The number of prosecutions for domestic violence is expected to approach 90,000 by the end of the financial year in April.
If the estimation proves correct, the number of prosecutions conducted this year will exceed the 2012-13 figure by more than 19,000.
The Crown Prosecution Service (CPS) announced the estimated total in the wake of new guidance on the prosecution of domestic violence, which came into force on December 30. According to the CPS, the updated guidance highlights the various ways in which domestic abusers can exert control over their victims, without necessarily committing a physical assault. Examples include making threats, controlling access to the phone, and involving the children.
The guidance notes that domestic violence can occur in all communities and to both genders and says that prosecutors should not make assumptions based on stereotypes related to the parties’ age, appearance, or gender.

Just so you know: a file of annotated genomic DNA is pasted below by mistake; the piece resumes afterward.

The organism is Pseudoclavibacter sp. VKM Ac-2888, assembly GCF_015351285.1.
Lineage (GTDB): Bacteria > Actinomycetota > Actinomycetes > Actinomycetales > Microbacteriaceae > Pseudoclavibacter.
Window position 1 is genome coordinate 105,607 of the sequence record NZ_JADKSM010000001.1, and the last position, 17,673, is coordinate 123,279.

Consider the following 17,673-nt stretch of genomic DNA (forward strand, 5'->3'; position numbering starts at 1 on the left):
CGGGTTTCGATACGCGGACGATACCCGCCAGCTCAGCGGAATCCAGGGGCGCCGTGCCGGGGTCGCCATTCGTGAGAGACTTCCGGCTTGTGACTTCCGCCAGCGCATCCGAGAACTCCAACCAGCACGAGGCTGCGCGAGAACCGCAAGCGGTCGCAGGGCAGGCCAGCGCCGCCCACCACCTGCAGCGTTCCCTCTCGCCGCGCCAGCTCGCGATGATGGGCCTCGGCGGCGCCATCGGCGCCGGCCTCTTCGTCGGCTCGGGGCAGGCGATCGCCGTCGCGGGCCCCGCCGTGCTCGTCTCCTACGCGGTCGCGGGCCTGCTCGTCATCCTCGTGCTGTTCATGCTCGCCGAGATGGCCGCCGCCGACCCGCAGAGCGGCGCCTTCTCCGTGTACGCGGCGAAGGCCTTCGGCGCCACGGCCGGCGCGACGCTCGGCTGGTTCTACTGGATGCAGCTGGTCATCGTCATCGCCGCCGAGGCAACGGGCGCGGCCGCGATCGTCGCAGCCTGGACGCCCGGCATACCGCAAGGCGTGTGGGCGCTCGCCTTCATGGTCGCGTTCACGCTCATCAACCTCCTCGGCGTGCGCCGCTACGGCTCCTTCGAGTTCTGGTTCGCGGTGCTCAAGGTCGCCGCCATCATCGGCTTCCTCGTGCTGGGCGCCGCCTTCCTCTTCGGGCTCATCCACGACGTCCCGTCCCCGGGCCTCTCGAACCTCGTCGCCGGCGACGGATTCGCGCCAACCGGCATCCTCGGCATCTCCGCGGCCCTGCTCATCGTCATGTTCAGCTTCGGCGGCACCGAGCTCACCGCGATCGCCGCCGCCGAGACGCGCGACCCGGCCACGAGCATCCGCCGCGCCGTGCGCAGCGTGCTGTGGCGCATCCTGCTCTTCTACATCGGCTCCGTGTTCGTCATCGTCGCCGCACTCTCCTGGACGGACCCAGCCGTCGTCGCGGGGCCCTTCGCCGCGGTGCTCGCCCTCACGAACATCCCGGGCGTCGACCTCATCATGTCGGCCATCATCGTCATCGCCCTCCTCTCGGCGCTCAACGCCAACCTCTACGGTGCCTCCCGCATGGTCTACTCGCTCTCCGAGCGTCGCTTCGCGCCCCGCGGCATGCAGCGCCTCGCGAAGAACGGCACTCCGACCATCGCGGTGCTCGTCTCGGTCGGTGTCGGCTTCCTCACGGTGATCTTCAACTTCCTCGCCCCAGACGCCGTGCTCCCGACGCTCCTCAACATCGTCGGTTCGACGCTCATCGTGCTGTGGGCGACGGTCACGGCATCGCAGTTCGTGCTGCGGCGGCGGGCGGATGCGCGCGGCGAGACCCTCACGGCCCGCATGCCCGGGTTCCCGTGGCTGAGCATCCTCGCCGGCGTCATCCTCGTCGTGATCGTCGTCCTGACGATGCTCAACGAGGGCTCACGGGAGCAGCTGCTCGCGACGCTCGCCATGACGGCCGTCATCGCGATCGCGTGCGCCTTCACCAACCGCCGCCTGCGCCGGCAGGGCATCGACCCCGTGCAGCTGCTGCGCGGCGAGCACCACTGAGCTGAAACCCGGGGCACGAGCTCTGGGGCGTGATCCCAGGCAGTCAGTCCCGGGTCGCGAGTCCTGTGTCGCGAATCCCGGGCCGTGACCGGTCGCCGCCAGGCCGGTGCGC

The CPS guidelines were drawn up following a three month public consultation. They include a number of new measures, such as an outline of the various reasons apparent victims may withdraw allegations, a new focus on domestic violence in ‘black and minority ethnic’ communities, and a look at the ways in which domestic abusers sometimes present themselves as victims.
Alison Saunders, the Director of Public Prosecutions. She said:
“Magistrates and prosecutors across the country are telling me that the biggest change they are seeing in the Magistrates’ court room is the increase in domestic abuse cases. This shifting caseload is a real challenge for the CPS but it is a challenge that we are preparing to meet.”
In December Home Secretary Theresa May announced plans to criminalise the use of ‘coercive control’ in relationships.
Read the new guidelines here.
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